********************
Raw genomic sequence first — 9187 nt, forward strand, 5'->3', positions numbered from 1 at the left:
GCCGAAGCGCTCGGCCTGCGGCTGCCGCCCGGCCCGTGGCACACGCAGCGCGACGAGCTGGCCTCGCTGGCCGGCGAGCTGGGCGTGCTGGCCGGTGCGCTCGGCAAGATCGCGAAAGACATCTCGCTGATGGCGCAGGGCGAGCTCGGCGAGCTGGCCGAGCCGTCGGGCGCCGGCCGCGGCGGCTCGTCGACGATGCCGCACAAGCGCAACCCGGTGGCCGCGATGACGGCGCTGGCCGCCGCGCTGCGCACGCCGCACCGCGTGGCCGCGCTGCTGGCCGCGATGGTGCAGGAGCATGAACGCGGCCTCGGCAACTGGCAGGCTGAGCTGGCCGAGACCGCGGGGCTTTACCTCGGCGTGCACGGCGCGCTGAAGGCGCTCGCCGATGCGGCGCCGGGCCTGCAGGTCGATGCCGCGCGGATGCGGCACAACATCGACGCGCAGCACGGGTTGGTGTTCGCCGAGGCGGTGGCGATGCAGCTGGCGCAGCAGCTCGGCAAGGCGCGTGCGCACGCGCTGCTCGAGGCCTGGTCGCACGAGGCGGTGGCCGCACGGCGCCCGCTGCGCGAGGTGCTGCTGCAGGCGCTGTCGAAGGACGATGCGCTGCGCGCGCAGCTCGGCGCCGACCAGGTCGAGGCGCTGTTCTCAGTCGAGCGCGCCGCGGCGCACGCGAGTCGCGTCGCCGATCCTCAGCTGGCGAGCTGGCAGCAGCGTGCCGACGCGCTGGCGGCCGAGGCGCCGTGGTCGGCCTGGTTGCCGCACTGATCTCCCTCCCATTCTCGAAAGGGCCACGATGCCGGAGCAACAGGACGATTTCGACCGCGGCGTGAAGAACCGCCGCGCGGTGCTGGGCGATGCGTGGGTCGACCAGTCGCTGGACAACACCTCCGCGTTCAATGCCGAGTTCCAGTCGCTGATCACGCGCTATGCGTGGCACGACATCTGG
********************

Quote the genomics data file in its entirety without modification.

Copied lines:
Raw genomic sequence first — 9187 nt, forward strand, 5'->3', positions numbered from 1 at the left:
GCCGAAGCGCTCGGCCTGCGGCTGCCGCCCGGCCCGTGGCACACGCAGCGCGACGAGCTGGCCTCGCTGGCCGGCGAGCTGGGCGTGCTGGCCGGTGCGCTCGGCAAGATCGCGAAAGACATCTCGCTGATGGCGCAGGGCGAGCTCGGCGAGCTGGCCGAGCCGTCGGGCGCCGGCCGCGGCGGCTCGTCGACGATGCCGCACAAGCGCAACCCGGTGGCCGCGATGACGGCGCTGGCCGCCGCGCTGCGCACGCCGCACCGCGTGGCCGCGCTGCTGGCCGCGATGGTGCAGGAGCATGAACGCGGCCTCGGCAACTGGCAGGCTGAGCTGGCCGAGACCGCGGGGCTTTACCTCGGCGTGCACGGCGCGCTGAAGGCGCTCGCCGATGCGGCGCCGGGCCTGCAGGTCGATGCCGCGCGGATGCGGCACAACATCGACGCGCAGCACGGGTTGGTGTTCGCCGAGGCGGTGGCGATGCAGCTGGCGCAGCAGCTCGGCAAGGCGCGTGCGCACGCGCTGCTCGAGGCCTGGTCGCACGAGGCGGTGGCCGCACGGCGCCCGCTGCGCGAGGTGCTGCTGCAGGCGCTGTCGAAGGACGATGCGCTGCGCGCGCAGCTCGGCGCCGACCAGGTCGAGGCGCTGTTCTCAGTCGAGCGCGCCGCGGCGCACGCGAGTCGCGTCGCCGATCCTCAGCTGGCGAGCTGGCAGCAGCGTGCCGACGCGCTGGCGGCCGAGGCGCCGTGGTCGGCCTGGTTGCCGCACTGATCTCCCTCCCATTCTCGAAAGGGCCACGATGCCGGAGCAACAGGACGATTTCGACCGCGGCGTGAAGAACCGCCGCGCGGTGCTGGGCGATGCGTGGGTCGACCAGTCGCTGGACAACACCTCCGCGTTCAATGCCGAGTTCCAGTCGCTGATCACGCGCTATGCGTGGCACGACATCTGG